Cast an eye over those charts that list the top-selling Japanese pop albums of the year and three musical trends come out on top: There were loose-limbed hip-hop party grooves aplenty (Def Tech and Ketsumeishi); American-influenced punk pop (Ellegarden, Ken Yokoyama and scores of others with Orange County-inflected whines); and, like any year, there was R&B-influenced J-pop (Kumi Koda and Namie Amuro). No surprises there, then.
The pop charts of 2005 were not without some beguiling charms. Female singer UA’s album “Breathe” put a subversive spanner into the J-pop conveyor belt (more Bjork than BoA), while the supergroup, MC tag team that is Teriyaki Boyz brought a stellar, albeit foreign, cast on board (including DJ Shadow and a Beastie Boy) for their enjoyable blast into old skool bling.
While not top sellers, listed below are 10 standout releases from 2005, which includes home recordings, self-released CD-Rs, a compilation between like-minded souls, the odd major-label release and a lavish box set on an independent label. The list reflects how increasingly diverse the Japanese music industry is becoming, a trend that can only increase in 2006. (D.H.)
Best punk pop
Shonen Knife — “Genki Shock” (P-Vine)
A major return to form for Osaka’s finest indie-popsters after 2003’s slightly disappointing “Candy Rock.” Punk-pop singalongs don’t come any catchier than this, and Naoko’s surreal songs about taking her teddy bear on the road, plotting to capture a spider on her balcony and fighting off a recurring nightmare are hilarious. (S.B.)
Falsies on Heat — “Falsies on Heat” (white label)
They might have been on slow-burn since they formed about four years ago, but with the release of this superb self-released maxi single, a whirlwind tour of the U.S. West Coast and some blistering shows in Tokyo, Falsies on Heat started blazing on all cylinders in 2005. The three buttock-clenching, trash-pop shoutalongs on this are post-punk at its most vibrant. (S.B.)
Best new wave
Polysics — “Now is the Time!” (Ki/oon)
Too often glibly dismissed as Devo-inspired poseurs, Polysics took a shift closer to the mainstream with this, their fifth album proper, its sound at its fullest (four songs were produced by Andy Gill of Gang of Four), its tunes catchier than ever. The best realization yet of guitarist/vocalist/programmer Hiroyuki Hayashi’s skewed clap-and-thunder, pop-and-squeak electro-punk vision, “Now is the Time!” is further proof of the substance behind the image. (D.H.)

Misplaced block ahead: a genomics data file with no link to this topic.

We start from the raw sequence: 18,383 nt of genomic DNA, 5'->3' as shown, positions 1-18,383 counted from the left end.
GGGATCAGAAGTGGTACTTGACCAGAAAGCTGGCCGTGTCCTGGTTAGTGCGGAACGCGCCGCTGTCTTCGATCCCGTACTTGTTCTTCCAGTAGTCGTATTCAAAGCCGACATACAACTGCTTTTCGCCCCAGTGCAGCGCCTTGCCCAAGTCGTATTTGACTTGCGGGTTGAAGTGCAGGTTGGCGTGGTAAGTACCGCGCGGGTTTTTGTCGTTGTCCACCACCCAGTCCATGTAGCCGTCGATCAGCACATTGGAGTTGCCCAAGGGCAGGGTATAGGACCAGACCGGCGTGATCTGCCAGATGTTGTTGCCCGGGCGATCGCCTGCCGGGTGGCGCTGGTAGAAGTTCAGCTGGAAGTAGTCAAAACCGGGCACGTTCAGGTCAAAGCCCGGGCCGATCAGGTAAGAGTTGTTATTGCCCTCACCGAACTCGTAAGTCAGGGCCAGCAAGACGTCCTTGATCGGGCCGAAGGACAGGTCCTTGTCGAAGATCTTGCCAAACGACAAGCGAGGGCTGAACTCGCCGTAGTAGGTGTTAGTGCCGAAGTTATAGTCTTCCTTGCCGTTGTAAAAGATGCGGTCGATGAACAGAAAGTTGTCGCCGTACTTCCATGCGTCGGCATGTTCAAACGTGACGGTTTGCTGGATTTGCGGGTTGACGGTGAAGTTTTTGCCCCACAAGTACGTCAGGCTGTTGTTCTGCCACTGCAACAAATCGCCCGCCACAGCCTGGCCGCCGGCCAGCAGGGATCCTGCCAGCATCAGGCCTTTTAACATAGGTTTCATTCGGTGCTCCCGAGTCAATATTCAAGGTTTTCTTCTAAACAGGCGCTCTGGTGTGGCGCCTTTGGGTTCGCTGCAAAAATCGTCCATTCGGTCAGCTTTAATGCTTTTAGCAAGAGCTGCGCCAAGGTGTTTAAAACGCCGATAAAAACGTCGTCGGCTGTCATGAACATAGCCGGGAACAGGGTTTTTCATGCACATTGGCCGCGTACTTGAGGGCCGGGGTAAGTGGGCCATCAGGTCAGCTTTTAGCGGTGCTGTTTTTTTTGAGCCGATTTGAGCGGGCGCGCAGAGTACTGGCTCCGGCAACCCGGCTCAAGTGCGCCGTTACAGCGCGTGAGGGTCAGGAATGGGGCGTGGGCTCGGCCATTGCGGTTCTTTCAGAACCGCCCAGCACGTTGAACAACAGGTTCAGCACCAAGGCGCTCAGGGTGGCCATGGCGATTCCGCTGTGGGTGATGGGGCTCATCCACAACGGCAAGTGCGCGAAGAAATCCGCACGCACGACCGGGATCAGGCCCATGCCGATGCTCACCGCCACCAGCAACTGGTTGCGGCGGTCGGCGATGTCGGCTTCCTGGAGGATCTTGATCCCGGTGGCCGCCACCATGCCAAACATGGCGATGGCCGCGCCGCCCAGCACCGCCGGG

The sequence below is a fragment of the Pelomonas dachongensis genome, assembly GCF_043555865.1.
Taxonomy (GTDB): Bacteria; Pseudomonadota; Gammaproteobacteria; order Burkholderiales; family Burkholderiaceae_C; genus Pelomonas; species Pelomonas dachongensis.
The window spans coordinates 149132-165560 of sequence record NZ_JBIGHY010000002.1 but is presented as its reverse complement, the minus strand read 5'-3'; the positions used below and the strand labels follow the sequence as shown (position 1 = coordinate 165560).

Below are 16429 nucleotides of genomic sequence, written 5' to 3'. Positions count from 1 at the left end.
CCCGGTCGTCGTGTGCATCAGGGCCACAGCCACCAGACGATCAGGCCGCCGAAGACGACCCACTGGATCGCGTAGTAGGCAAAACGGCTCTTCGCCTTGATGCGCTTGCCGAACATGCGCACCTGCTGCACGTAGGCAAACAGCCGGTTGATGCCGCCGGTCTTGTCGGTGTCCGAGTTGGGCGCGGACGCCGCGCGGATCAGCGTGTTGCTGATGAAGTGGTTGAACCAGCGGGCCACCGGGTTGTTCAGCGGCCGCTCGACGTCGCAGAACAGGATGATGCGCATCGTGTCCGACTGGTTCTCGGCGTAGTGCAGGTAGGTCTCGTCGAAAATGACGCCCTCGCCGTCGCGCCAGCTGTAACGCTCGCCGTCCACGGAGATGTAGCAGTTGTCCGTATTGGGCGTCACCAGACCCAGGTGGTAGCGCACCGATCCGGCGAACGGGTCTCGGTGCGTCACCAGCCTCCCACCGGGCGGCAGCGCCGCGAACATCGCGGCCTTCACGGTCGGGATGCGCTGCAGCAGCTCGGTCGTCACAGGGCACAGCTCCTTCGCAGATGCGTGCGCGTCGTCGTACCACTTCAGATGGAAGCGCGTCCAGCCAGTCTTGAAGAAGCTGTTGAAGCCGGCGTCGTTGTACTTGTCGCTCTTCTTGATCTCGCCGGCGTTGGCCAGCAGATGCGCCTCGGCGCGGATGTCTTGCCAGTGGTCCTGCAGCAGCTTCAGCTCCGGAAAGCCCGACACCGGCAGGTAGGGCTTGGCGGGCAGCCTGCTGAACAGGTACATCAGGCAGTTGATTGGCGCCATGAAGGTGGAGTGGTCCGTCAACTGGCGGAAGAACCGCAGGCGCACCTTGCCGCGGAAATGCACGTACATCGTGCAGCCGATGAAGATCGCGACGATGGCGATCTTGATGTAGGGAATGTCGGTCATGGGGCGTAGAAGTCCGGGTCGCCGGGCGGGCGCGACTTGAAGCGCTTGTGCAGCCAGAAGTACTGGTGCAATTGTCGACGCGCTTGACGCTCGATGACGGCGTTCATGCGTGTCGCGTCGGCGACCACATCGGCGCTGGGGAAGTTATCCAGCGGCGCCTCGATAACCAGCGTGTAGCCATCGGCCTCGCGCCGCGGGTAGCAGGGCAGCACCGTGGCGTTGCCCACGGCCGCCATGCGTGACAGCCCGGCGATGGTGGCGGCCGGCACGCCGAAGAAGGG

Limited Express (has gone) — “Makes You Dance!” (Memory Lab)
Recorded in Cologne, Germany, Limited Express (has gone)’s second serving of frenetic, lunatic pop incorporates the high-pitched squawk of Polysics but, as the title suggests, is wed to something far dirtier and sexier, the familiar clang of new wave guitars underscored heavily by throbbing bass lines.
Always fond of unfashionable high-speed guitar riffs, songs like “Go! Girl Goal” are more likely to score with fans of Melt Banana than Maroon 5. But really, “Makes You Dance” should command the attention of anyone with an open ear for leftfield pop. (D.H.)
Best bedroom pop
Apartment — “Afantgyaritech” (Finderpop)
From the trusty DIY label that earlier this year put out a tribute compilation to Galaxie 500, Apartment — ostensibly 21-year-old Tatsuya Namai — take their cue not so much from those ’90s cult chaotic rockers but unhinged psychedelia from an earlier era like Pink Floyd founder Syd Barrett, as well as the stroppy primal garage of The Animals.
But like most of the Finderpop output, far from being some tedious nostalgic reverie, “Afantgyaritech” has a contemporary sheen courtesy of its creative use of rudimentary bedroom recording technology, a truckload of imagination and a way with an infectious chorus. (D.H.)
Shugo Tokumaru — “L.S.T.” (Compare Notes)
Also recorded in the bedroom but eschewing the lo-fi aesthetic for something fuller, Shugo Tokumaru’s finely crafted songs won him as many plaudits outside of Japan as within. Never one to repeat himself, Tokumaru takes a song in various different directions via disquieting segues and unexpected shifts in tempo, never forgetting to signpost each track with melodies that grow with each listen.